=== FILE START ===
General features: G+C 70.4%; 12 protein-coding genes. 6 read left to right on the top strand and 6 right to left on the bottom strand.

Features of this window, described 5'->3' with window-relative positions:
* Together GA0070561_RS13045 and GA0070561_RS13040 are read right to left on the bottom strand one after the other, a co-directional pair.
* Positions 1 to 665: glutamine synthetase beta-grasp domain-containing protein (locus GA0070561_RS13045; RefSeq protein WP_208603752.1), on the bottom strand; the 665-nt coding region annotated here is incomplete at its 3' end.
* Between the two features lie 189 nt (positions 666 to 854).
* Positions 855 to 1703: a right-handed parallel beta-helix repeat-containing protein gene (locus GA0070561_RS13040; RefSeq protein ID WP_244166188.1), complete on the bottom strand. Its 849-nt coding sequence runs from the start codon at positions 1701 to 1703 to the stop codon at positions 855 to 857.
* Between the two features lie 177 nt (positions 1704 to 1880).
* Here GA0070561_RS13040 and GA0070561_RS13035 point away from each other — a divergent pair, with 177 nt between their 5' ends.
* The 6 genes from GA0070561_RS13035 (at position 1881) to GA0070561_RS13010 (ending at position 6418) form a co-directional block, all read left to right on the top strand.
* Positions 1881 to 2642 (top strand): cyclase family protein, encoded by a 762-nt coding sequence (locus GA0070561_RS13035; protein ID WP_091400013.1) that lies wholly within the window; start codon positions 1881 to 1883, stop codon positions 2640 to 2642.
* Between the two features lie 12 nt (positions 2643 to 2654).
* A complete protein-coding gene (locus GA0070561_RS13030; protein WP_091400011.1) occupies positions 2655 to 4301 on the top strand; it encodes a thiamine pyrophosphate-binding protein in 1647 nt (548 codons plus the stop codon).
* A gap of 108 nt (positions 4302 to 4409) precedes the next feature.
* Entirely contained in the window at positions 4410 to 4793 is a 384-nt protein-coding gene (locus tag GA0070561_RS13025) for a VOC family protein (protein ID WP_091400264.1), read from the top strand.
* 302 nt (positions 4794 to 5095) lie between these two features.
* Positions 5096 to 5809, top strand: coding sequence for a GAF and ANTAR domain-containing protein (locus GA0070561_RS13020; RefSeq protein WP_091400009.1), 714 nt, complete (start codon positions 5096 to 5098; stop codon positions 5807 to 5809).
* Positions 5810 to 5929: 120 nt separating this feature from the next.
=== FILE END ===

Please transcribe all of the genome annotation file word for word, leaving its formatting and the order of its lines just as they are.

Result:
General features: G+C 70.4%; 12 protein-coding genes. 6 read left to right on the top strand and 6 right to left on the bottom strand.

Features of this window, described 5'->3' with window-relative positions:
* Together GA0070561_RS13045 and GA0070561_RS13040 are read right to left on the bottom strand one after the other, a co-directional pair.
* Positions 1 to 665: glutamine synthetase beta-grasp domain-containing protein (locus GA0070561_RS13045; RefSeq protein WP_208603752.1), on the bottom strand; the 665-nt coding region annotated here is incomplete at its 3' end.
* Between the two features lie 189 nt (positions 666 to 854).
* Positions 855 to 1703: a right-handed parallel beta-helix repeat-containing protein gene (locus GA0070561_RS13040; RefSeq protein ID WP_244166188.1), complete on the bottom strand. Its 849-nt coding sequence runs from the start codon at positions 1701 to 1703 to the stop codon at positions 855 to 857.
* Between the two features lie 177 nt (positions 1704 to 1880).
* Here GA0070561_RS13040 and GA0070561_RS13035 point away from each other — a divergent pair, with 177 nt between their 5' ends.
* The 6 genes from GA0070561_RS13035 (at position 1881) to GA0070561_RS13010 (ending at position 6418) form a co-directional block, all read left to right on the top strand.
* Positions 1881 to 2642 (top strand): cyclase family protein, encoded by a 762-nt coding sequence (locus GA0070561_RS13035; protein ID WP_091400013.1) that lies wholly within the window; start codon positions 1881 to 1883, stop codon positions 2640 to 2642.
* Between the two features lie 12 nt (positions 2643 to 2654).
* A complete protein-coding gene (locus GA0070561_RS13030; protein WP_091400011.1) occupies positions 2655 to 4301 on the top strand; it encodes a thiamine pyrophosphate-binding protein in 1647 nt (548 codons plus the stop codon).
* A gap of 108 nt (positions 4302 to 4409) precedes the next feature.
* Entirely contained in the window at positions 4410 to 4793 is a 384-nt protein-coding gene (locus tag GA0070561_RS13025) for a VOC family protein (protein ID WP_091400264.1), read from the top strand.
* 302 nt (positions 4794 to 5095) lie between these two features.
* Positions 5096 to 5809, top strand: coding sequence for a GAF and ANTAR domain-containing protein (locus GA0070561_RS13020; RefSeq protein WP_091400009.1), 714 nt, complete (start codon positions 5096 to 5098; stop codon positions 5807 to 5809).
* Positions 5810 to 5929: 120 nt separating this feature from the next.